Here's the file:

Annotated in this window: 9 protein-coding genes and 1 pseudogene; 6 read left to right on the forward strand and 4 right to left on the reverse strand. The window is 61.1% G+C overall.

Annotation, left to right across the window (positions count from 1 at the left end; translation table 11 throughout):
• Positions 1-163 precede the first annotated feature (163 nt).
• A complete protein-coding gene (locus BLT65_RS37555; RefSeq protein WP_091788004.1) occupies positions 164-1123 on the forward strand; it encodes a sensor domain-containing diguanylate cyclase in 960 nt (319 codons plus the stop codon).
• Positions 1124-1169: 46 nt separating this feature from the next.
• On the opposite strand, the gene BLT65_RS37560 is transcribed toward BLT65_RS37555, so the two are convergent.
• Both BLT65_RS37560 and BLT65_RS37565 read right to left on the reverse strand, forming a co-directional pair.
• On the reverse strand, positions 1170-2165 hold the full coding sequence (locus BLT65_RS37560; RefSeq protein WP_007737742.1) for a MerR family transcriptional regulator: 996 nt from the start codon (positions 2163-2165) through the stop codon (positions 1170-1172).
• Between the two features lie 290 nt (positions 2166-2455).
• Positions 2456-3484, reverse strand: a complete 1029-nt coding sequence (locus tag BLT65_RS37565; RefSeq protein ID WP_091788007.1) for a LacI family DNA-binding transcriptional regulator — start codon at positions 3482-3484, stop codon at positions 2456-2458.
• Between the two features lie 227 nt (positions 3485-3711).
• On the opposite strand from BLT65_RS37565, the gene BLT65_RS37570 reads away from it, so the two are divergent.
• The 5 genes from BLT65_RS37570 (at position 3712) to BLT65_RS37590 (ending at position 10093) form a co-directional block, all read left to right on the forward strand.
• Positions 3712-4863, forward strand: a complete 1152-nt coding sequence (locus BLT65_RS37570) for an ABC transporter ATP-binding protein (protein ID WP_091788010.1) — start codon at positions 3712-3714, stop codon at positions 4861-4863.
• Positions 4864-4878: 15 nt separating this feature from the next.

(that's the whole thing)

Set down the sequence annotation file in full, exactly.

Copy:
Annotated in this window: 9 protein-coding genes and 1 pseudogene; 6 read left to right on the forward strand and 4 right to left on the reverse strand. The window is 61.1% G+C overall.

Annotation, left to right across the window (positions count from 1 at the left end; translation table 11 throughout):
• Positions 1-163 precede the first annotated feature (163 nt).
• A complete protein-coding gene (locus BLT65_RS37555; RefSeq protein WP_091788004.1) occupies positions 164-1123 on the forward strand; it encodes a sensor domain-containing diguanylate cyclase in 960 nt (319 codons plus the stop codon).
• Positions 1124-1169: 46 nt separating this feature from the next.
• On the opposite strand, the gene BLT65_RS37560 is transcribed toward BLT65_RS37555, so the two are convergent.
• Both BLT65_RS37560 and BLT65_RS37565 read right to left on the reverse strand, forming a co-directional pair.
• On the reverse strand, positions 1170-2165 hold the full coding sequence (locus BLT65_RS37560; RefSeq protein WP_007737742.1) for a MerR family transcriptional regulator: 996 nt from the start codon (positions 2163-2165) through the stop codon (positions 1170-1172).
• Between the two features lie 290 nt (positions 2166-2455).
• Positions 2456-3484, reverse strand: a complete 1029-nt coding sequence (locus tag BLT65_RS37565; RefSeq protein ID WP_091788007.1) for a LacI family DNA-binding transcriptional regulator — start codon at positions 3482-3484, stop codon at positions 2456-2458.
• Between the two features lie 227 nt (positions 3485-3711).
• On the opposite strand from BLT65_RS37565, the gene BLT65_RS37570 reads away from it, so the two are divergent.
• The 5 genes from BLT65_RS37570 (at position 3712) to BLT65_RS37590 (ending at position 10093) form a co-directional block, all read left to right on the forward strand.
• Positions 3712-4863, forward strand: a complete 1152-nt coding sequence (locus BLT65_RS37570) for an ABC transporter ATP-binding protein (protein ID WP_091788010.1) — start codon at positions 3712-3714, stop codon at positions 4861-4863.
• Positions 4864-4878: 15 nt separating this feature from the next.